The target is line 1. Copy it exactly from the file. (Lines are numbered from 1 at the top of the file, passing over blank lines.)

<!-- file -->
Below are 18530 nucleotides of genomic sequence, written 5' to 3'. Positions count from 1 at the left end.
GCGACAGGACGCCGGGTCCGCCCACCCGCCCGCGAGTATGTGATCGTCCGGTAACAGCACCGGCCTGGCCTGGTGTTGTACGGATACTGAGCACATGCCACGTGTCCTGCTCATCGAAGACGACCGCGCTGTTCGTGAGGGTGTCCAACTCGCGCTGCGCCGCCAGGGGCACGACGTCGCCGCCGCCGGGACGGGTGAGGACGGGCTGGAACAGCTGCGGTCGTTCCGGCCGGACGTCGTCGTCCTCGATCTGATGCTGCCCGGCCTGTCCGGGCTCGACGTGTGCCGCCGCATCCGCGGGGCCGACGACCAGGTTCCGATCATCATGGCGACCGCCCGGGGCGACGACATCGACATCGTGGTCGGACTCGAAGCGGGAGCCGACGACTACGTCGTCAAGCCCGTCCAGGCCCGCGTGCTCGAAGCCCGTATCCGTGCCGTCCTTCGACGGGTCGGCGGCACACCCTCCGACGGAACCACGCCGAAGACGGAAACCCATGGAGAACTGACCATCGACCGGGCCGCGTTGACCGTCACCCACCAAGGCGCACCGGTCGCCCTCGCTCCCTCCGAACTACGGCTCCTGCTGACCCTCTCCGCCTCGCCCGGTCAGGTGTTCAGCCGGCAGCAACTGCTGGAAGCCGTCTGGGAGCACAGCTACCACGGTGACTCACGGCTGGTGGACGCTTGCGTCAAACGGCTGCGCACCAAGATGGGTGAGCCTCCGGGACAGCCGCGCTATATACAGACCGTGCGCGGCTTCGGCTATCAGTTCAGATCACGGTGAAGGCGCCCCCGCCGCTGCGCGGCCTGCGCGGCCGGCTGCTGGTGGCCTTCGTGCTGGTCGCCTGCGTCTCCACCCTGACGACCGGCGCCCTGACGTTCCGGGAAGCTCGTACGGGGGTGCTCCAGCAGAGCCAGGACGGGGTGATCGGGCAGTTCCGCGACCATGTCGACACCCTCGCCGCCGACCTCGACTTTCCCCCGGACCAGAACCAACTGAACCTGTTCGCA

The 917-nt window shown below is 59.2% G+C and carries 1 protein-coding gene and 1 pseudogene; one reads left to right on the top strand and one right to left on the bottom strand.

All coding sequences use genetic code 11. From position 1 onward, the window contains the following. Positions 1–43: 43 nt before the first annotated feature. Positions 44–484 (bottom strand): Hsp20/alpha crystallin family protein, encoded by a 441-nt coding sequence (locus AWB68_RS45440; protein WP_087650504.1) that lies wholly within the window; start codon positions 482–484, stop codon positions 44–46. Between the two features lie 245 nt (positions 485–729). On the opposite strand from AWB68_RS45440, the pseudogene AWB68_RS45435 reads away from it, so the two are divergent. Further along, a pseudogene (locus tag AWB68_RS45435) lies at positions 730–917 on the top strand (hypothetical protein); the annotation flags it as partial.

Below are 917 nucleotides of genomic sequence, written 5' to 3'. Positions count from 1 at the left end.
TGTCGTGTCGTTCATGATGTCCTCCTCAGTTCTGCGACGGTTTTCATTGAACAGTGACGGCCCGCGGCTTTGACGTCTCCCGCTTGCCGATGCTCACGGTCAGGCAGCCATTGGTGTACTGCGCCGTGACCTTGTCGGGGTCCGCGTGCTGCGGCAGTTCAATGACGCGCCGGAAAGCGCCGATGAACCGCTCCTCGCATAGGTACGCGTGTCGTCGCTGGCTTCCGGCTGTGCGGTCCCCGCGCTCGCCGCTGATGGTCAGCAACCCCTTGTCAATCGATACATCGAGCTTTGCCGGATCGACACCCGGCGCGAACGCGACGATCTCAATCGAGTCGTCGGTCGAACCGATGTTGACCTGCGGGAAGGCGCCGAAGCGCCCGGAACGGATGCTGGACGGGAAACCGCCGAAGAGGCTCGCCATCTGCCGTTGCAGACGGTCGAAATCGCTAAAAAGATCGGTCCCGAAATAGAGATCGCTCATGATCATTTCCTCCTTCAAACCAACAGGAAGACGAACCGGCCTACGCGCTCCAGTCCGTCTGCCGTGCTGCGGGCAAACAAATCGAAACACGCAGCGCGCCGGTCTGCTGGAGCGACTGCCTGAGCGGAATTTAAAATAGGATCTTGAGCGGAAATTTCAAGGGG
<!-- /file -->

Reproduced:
Below are 18530 nucleotides of genomic sequence, written 5' to 3'. Positions count from 1 at the left end.